Natural resources and energy
Mauritania has rich assets in iron ore, oil
and other minerals. The assets have greatly contributed
to good economic growth since the turn of the
Plaster, salt, gold and copper are mined to a lesser
extent. Furthermore, there are reserves of diamonds,
phosphate, sulfur, peat, manganese and uranium.
Major exports by Mauritania with a full list of the top products exported by the country. Includes trade value in U.S. dollars and the percentage for each product category.
The iron ore deposits are among the largest in the
world and accounted for almost half of export revenues
in 2013. Iron extraction is concentrated in the area
around the city of Zouérate in the north.
For a couple of years, oil exports were dominant, but
production declined rapidly. An Australian company began
extracting oil off the coast of Mauritania in 2006, and
in the first marketing year, oil exports accounted for
almost half of its export revenue. Soon, however, they
encountered technical problems, which made production
more expensive and more time-consuming. The extraction
of oil and also natural gas has continued, but the
difficulties persist and the exploration for new
discoveries has not been successful.
There is also uncertainty about gold mining since
gold prices on the world market have fallen. In 2014,
the only active mine was shaken by protests since 300
workers were laid off.
Since 2002, hydropower has become an important part
of electricity generation and reduced dependence on
oil-fired power plants. In 2013, a solar power plant was
Abbreviationfinder: A popular acronym site in the world covering abbreviation for each country. For example, MR stands for Mauritania.
Most of the energy consumed is extracted from oil,
but firewood also accounts for a significant part,
despite the country's large forest deficiency.
FACTS - ENERGY AND ENVIRONMENT
Carbon dioxide emissions in total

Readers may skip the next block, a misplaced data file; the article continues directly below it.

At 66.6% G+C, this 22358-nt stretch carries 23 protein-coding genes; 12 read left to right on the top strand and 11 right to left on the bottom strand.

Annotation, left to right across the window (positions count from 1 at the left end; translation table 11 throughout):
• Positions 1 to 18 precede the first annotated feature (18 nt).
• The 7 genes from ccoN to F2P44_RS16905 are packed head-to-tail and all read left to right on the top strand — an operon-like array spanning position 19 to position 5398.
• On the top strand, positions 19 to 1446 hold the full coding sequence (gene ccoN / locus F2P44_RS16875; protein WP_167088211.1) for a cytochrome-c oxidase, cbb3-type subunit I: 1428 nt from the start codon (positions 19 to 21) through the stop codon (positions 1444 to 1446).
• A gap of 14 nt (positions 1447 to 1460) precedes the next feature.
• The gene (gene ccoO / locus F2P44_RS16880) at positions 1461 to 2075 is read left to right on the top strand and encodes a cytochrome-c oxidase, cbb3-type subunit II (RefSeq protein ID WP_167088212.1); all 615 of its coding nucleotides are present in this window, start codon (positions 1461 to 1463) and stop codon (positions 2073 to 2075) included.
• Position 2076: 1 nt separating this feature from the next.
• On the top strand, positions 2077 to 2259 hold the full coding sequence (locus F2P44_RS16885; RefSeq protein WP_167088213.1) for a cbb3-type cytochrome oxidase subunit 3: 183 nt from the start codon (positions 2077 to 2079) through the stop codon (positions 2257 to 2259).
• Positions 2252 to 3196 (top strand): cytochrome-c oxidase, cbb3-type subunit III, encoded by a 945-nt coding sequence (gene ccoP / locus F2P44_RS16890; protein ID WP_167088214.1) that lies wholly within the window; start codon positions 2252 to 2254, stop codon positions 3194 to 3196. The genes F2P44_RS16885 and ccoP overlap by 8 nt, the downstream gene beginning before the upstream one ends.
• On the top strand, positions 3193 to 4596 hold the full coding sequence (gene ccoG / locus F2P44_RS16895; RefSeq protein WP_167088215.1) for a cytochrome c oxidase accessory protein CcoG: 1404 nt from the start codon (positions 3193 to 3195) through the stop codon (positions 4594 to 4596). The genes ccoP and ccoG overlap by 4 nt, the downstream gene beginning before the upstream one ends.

2 710,000 tonnes (2014)
Carbon dioxide emissions per inhabitant
0.7 ton (2014)
The share of energy from renewable sources
32.2 percent (2015)
Government victory in boycott parliamentary elections
When the parliamentary elections held in two rounds are concluded, it is
clear that the UPR government gets 75 seats and thus its own majority. The
election is boycotted by the majority of the opposition. After the first round
of elections in late November, the leader of the Islamist party Tawassoul
complained of "serious irregularities". In the end, UPR gets together with its
allies a total of 108 of the 146 seats. The opposition gets 38 seats, 16 of
which are awarded to Tawassoul.
Continued boycott plans despite dialogue
A national dialogue initiated in September to agree on the terms of the
election yields no results. Representatives of the government and FNDU / COD
have met for the first time, and the opposition alliance claims to have
abandoned the requirement for the president to resign before the election. But
in the end, the Islamist Party Tawassoul is the only one of the eleven parties
in the FNDU / COD to announce candidates in the parliamentary elections.
Elections are planned during the autumn
The government announces that elections to Parliament and municipalities will
be held in October. However, the opposition alliance FNDU / COD plans to boycott
the election, as President Abdelaziz has not obeyed the demand to leave well in
advance of the next election so that it can be held under a neutral transitional
government. The government has called the resignation requirement "an obstacle
to the national democratic project". After a short time, the Election Commission
decides to postpone the election for six weeks, with the intention of giving the
opposition time to review its boycott. The date will now be November, with a
possible second round in December.
Protest against increased violence
Hundreds of women protest outside the Ministry of the Interior in Nouakchott
against the rapidly increasing violence in the capital, not least sexual abuse
International military exercise at troubled border
In the vicinity of the border with Mali, a three-week long exercise is
started to deal with "unconventional attacks". A total of 1,100 soldiers from 20
countries are participating, including the United States, Africa, the Arab world
and Europe. The Mauritanian government says the exercise has no direct
connection to the conflict in northern Mali.
Prohibition of plastic bags
The government prohibits the manufacture and use of plastic bags. According
to the Ministry of the Environment, 70 percent of the deaths among cattle,
sheep and goats in Nouakchott are caused by the animals eating plastic bags.
Those who make plastic bags risk up to one year in prison.